Rehabilitation length of stay and functional improvement among patients with traumatic spinal cord injury

Yu Hsiang Kao, Yuying Chen, Anne Deutsch, Huacong Wen, Tung Sung Tseng*

*Corresponding author for this work

Research output: Contribution to journalArticlepeer-review

Abstract

Study Design:: Retrospective cohort study. Objective: Investigate the association between rehabilitation length of stay (LOS) and motor FIM® (mFIM) between rehabilitation admission and discharge among patients with traumatic spinal cord injury (SCI). Setting: Seventeen SCI Model Systems (SCIMS) centers in the United States. Methods: A total of 3386 patients with traumatic SCI enrolled in the SCIMS Database from 2011 to 2018. The main outcome measure was the mean change in mFIM (12 items) between rehabilitation admission and discharge by twelve neurological categories (C1-C4 American Spinal Injury Association impairment scale (AIS) A-B, AIS C, AIS D, and C5-C8 AIS A-B, AIS C, AIS D, and T1-T10 AIS A-B, AIS C, AIS D, and T11-S3 AIS A-B, C, D). Linear regression models were applied to estimate changes across rehabilitation LOS groups (shortest LOS, quarter2, quarter3, and longest LOS) after adjusting for covariables for each neurological category. Results: The mean age of study patients was 44.5 years. Patients were predominantly men (78.5%), non-Hispanic white (64.8%), and had private insurance (57.1%). The median LOS was 42 days across the entire sample. Longer LOS was associated with a higher mFIM score compared to the shortest LOS among patients with C1–C4 AIS D; C5-C8 AIS D; T1–T10 AIS A–B; and T11-S3 AIS A–B, C, and D after adjusting for demographics and clinical characteristics. Conclusion: Among patients with C1–C4 AIS D; C5–C8 AIS D; T1–T10 AIS A–B; and T11-S3 AIS A–B, C, and D injuries, those with longer rehabilitation stays tended to have more motor function improvement.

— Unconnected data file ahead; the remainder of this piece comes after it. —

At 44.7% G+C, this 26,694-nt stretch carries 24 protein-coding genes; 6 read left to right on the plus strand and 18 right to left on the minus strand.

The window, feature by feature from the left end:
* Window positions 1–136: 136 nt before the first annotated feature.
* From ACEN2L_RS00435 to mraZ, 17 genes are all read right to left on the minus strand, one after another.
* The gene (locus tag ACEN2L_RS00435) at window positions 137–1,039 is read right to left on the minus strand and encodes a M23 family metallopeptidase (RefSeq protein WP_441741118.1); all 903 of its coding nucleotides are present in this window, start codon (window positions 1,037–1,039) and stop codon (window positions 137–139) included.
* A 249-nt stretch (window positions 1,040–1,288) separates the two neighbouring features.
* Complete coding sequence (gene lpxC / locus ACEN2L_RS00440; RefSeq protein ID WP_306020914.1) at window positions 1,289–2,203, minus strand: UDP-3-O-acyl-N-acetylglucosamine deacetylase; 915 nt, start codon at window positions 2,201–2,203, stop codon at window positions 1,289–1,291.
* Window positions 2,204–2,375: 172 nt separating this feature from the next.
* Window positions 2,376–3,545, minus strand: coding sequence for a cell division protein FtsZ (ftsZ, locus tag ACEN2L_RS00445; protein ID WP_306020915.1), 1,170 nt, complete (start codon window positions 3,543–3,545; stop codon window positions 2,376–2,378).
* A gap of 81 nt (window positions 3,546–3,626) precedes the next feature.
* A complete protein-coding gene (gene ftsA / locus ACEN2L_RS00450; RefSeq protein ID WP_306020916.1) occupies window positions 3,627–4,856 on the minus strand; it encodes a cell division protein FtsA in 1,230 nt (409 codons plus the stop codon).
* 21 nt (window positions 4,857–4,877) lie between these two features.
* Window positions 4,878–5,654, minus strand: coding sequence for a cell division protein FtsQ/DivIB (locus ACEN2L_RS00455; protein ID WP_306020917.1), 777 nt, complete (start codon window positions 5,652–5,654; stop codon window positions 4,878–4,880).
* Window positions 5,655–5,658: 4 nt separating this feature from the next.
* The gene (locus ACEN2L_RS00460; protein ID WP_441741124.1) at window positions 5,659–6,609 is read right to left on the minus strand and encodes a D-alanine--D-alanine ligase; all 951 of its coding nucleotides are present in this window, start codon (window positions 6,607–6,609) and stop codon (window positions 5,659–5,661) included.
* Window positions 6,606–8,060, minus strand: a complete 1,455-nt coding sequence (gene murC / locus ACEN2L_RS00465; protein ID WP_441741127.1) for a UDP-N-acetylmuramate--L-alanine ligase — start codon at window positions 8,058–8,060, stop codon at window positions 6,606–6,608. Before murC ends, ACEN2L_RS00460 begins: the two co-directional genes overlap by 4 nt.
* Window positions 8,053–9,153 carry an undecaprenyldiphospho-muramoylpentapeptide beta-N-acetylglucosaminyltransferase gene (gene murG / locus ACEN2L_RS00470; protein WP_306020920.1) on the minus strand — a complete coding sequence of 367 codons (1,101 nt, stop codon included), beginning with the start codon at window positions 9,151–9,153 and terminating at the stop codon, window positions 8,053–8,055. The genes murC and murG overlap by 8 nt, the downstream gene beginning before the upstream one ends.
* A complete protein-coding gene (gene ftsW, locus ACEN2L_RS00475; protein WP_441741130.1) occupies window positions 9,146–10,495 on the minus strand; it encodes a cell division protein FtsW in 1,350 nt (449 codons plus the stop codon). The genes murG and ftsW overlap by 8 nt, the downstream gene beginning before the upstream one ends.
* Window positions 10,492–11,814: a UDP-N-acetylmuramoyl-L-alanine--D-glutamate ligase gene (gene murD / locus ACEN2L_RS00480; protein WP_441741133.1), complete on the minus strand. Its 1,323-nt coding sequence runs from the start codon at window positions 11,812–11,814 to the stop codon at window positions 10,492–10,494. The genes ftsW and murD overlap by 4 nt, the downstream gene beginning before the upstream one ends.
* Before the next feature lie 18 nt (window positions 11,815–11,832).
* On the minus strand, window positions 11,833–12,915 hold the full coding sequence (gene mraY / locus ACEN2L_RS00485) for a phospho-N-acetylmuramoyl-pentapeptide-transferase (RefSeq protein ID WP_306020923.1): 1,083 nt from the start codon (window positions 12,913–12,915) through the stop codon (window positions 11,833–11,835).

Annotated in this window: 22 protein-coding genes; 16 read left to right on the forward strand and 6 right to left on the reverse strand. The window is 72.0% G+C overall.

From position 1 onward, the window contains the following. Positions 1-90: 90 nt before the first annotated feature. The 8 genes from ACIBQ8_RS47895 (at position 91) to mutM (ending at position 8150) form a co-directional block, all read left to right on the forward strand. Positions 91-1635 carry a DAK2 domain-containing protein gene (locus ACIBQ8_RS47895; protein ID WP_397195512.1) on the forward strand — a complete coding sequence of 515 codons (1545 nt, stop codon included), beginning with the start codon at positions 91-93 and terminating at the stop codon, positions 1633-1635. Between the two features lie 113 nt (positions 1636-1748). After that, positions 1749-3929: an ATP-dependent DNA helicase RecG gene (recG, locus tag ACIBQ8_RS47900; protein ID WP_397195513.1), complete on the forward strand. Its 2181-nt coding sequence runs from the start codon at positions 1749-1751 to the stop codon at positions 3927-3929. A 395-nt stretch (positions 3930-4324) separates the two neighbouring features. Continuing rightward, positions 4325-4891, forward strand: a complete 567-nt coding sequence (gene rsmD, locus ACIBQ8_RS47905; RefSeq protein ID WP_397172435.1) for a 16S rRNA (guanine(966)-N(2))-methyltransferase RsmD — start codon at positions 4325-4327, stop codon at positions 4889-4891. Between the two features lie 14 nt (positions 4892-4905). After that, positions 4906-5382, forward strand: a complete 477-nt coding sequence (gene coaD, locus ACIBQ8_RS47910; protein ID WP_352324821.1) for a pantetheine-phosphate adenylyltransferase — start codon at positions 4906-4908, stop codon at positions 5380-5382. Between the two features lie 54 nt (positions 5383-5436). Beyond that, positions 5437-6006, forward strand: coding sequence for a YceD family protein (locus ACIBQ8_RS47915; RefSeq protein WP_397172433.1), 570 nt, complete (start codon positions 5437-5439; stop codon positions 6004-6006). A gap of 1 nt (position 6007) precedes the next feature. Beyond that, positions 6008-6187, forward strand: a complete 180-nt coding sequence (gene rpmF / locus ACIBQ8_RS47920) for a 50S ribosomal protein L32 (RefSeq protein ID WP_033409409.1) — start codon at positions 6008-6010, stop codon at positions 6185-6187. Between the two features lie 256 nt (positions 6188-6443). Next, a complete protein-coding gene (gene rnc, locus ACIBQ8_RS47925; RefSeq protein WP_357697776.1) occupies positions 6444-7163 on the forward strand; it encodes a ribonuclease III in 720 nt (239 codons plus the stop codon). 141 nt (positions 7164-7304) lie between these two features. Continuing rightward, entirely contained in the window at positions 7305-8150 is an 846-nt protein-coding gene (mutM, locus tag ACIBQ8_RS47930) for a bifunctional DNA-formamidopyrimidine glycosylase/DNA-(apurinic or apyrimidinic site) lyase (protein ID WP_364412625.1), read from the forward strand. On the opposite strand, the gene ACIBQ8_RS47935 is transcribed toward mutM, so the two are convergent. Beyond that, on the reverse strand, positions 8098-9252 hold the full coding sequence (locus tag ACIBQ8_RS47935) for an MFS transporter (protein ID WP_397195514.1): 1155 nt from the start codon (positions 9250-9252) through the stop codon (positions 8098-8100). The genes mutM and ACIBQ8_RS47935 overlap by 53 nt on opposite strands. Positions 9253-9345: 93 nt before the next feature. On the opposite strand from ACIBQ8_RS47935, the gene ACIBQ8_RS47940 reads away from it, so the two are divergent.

Original languageEnglish (US)
JournalSpinal Cord
DOIs
StateAccepted/In press - 2021

ASJC Scopus subject areas

  • Rehabilitation
  • Neurology
  • Clinical Neurology

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